Visitability Train the Trainers Webinar: Presented by Eleanor Smith

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Slide 1. [Following is the transcription of the audio portion of the visitability Train the Trainers Webinar presented by Eleanor Smith on April 23, 2013 (her last public presentation before retiring as national director/organizer of Concrete Change).]

Slide 2. First, I want to say welcome. I am really glad you’re here. And I look forward to presenting on the subject of visitability.

Part I is going to cover definitions and four major persuasion points. Then we are going to have a short break in the middle to respond to questions. And then, in Part II, I will cover policy, allies and potential audiences.

This presentation will contain information and opinions based on my 26 years of working with visitability. Let me emphasize that the content is intended for you as current or future trainers. Therefore, the content and commentary are a little bit different or expanded from what would be presented to a general audience. So some of the comments you might include in your future presentations and others are not worded necessarily in the way you would present them in your presentations.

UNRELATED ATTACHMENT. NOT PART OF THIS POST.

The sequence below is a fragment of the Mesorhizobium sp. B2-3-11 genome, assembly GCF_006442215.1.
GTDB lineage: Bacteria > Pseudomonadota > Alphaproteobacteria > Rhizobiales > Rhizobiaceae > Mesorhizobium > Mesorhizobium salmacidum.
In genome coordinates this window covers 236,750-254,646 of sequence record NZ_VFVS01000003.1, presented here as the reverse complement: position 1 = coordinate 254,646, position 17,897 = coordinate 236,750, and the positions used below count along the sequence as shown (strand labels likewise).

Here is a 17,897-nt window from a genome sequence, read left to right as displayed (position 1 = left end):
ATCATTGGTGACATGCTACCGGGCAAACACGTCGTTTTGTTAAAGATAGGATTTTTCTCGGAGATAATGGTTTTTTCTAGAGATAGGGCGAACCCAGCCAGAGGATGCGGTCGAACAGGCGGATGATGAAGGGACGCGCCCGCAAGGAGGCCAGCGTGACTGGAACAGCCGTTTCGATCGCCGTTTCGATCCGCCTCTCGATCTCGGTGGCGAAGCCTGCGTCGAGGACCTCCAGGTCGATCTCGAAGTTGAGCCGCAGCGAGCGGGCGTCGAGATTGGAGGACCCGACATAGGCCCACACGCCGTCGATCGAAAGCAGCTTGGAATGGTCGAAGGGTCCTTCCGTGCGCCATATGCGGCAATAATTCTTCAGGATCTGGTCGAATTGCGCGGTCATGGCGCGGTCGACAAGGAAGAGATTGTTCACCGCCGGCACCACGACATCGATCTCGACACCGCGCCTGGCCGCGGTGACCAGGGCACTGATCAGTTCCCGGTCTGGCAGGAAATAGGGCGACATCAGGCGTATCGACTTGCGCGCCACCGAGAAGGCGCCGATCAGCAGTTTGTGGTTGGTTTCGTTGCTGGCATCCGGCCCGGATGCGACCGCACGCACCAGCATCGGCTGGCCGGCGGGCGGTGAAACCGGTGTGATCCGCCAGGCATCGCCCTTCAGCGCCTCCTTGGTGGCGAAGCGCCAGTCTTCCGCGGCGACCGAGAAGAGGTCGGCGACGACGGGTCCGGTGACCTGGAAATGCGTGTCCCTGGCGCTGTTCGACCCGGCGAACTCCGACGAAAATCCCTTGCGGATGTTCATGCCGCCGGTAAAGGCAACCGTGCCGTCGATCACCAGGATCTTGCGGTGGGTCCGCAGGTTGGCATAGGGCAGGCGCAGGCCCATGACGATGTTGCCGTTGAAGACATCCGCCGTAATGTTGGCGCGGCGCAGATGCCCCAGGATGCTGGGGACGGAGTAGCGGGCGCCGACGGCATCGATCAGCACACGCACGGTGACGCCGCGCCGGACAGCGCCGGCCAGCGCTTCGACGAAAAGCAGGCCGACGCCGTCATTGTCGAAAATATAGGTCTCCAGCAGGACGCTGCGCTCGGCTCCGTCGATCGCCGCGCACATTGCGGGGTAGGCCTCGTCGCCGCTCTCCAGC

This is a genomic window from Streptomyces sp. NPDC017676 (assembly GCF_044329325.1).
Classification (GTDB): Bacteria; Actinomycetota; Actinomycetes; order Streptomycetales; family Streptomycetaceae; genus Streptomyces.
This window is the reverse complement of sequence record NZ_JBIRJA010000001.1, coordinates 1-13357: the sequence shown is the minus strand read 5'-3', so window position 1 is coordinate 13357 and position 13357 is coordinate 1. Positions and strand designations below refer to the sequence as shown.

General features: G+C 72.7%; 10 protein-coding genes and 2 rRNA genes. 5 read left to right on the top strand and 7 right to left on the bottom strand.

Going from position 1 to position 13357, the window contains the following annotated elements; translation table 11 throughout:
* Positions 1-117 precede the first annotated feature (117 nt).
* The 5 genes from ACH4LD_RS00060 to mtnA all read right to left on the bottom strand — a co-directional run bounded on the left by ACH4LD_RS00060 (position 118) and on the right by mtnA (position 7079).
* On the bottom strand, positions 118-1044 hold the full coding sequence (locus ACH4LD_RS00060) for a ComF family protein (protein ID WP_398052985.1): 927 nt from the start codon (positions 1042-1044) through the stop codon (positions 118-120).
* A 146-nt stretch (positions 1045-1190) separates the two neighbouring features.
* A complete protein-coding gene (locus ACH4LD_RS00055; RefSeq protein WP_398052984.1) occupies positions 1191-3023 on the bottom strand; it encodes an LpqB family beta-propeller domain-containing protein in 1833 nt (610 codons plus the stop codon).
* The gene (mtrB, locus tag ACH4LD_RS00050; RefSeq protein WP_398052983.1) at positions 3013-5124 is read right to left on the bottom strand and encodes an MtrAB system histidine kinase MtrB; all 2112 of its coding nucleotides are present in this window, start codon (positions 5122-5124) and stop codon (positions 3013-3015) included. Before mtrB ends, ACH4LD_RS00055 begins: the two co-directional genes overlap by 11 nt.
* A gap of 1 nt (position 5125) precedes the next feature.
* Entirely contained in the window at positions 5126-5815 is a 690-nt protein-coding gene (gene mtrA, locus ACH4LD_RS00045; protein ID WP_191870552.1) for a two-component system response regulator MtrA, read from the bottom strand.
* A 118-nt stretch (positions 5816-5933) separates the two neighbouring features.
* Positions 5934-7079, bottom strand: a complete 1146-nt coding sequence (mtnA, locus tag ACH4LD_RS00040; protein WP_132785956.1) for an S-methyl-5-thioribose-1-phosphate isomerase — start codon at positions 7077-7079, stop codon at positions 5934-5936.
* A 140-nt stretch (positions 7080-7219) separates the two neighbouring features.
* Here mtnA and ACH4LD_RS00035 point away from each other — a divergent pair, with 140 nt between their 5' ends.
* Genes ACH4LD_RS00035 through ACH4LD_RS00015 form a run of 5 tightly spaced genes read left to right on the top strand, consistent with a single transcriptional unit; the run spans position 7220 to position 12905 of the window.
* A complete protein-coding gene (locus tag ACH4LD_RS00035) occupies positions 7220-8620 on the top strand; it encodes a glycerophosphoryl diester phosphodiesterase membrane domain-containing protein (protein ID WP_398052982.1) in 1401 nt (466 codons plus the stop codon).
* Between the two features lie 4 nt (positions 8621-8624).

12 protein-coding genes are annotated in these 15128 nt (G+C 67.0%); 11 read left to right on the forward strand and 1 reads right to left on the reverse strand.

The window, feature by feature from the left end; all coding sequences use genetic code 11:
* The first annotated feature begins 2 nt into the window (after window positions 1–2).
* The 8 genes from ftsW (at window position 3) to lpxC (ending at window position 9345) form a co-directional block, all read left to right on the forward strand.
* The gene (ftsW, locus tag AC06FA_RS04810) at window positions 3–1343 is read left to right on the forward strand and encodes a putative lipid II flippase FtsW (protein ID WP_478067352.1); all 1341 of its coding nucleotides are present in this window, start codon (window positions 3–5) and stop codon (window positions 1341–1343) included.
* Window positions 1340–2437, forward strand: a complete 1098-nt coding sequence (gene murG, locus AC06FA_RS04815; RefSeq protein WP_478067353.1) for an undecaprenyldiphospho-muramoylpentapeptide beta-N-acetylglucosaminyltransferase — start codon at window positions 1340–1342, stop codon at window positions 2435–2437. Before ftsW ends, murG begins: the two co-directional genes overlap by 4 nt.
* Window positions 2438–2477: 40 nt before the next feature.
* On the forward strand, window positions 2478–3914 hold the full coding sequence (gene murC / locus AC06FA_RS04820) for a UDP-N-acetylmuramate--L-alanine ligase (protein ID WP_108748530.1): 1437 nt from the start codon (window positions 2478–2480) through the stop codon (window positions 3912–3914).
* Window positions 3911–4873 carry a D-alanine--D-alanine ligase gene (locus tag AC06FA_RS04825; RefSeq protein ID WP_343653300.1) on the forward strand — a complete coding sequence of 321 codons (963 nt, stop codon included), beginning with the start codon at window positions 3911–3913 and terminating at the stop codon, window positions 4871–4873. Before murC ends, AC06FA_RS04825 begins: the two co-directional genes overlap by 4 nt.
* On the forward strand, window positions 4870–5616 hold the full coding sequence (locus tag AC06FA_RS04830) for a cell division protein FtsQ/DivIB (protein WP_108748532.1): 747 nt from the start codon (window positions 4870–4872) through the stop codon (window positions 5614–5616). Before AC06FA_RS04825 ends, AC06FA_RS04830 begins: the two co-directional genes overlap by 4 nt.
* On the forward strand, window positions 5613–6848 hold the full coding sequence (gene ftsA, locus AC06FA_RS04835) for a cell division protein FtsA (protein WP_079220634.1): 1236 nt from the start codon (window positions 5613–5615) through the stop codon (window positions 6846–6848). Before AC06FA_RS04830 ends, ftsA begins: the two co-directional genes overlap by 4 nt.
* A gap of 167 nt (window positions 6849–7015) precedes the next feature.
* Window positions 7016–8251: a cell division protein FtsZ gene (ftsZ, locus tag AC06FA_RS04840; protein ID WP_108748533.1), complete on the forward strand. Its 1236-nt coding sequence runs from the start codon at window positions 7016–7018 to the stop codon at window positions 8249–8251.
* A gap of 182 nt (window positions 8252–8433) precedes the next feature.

Slide 3. Part I: Definitions and four major persuasion points.

Slide 4. Beginning with definitions, What is visitability? Visitability, sometimes called inclusive home design, basic home access, core universal design or by any other name is a campaign for meaningful policy requiring a few essential access features in every new home.